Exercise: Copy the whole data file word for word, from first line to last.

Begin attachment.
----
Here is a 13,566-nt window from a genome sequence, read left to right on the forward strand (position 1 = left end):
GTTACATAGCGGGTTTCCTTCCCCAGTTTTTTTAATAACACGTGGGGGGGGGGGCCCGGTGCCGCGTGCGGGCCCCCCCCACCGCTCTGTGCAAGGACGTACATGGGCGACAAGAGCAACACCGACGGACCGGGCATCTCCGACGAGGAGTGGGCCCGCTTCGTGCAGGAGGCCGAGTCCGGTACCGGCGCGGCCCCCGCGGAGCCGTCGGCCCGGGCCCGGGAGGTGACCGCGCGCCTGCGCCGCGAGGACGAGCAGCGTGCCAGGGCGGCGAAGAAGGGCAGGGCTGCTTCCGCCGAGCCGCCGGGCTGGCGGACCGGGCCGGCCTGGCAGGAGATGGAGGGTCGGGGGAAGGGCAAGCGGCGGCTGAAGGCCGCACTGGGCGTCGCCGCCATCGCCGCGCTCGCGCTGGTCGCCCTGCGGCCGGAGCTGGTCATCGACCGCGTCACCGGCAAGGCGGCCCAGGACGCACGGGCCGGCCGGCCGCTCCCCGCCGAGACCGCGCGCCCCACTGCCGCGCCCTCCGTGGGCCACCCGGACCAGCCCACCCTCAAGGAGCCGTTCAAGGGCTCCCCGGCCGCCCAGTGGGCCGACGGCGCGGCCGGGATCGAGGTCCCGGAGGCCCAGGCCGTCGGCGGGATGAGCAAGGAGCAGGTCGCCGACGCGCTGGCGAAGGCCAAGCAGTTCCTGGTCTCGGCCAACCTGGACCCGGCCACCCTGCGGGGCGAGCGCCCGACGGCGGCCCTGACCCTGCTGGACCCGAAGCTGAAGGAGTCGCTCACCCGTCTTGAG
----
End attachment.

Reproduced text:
Here is a 13,566-nt window from a genome sequence, read left to right on the forward strand (position 1 = left end):
GTTACATAGCGGGTTTCCTTCCCCAGTTTTTTTAATAACACGTGGGGGGGGGGGCCCGGTGCCGCGTGCGGGCCCCCCCCACCGCTCTGTGCAAGGACGTACATGGGCGACAAGAGCAACACCGACGGACCGGGCATCTCCGACGAGGAGTGGGCCCGCTTCGTGCAGGAGGCCGAGTCCGGTACCGGCGCGGCCCCCGCGGAGCCGTCGGCCCGGGCCCGGGAGGTGACCGCGCGCCTGCGCCGCGAGGACGAGCAGCGTGCCAGGGCGGCGAAGAAGGGCAGGGCTGCTTCCGCCGAGCCGCCGGGCTGGCGGACCGGGCCGGCCTGGCAGGAGATGGAGGGTCGGGGGAAGGGCAAGCGGCGGCTGAAGGCCGCACTGGGCGTCGCCGCCATCGCCGCGCTCGCGCTGGTCGCCCTGCGGCCGGAGCTGGTCATCGACCGCGTCACCGGCAAGGCGGCCCAGGACGCACGGGCCGGCCGGCCGCTCCCCGCCGAGACCGCGCGCCCCACTGCCGCGCCCTCCGTGGGCCACCCGGACCAGCCCACCCTCAAGGAGCCGTTCAAGGGCTCCCCGGCCGCCCAGTGGGCCGACGGCGCGGCCGGGATCGAGGTCCCGGAGGCCCAGGCCGTCGGCGGGATGAGCAAGGAGCAGGTCGCCGACGCGCTGGCGAAGGCCAAGCAGTTCCTGGTCTCGGCCAACCTGGACCCGGCCACCCTGCGGGGCGAGCGCCCGACGGCGGCCCTGACCCTGCTGGACCCGAAGCTGAAGGAGTCGCTCACCCGTCTTGAG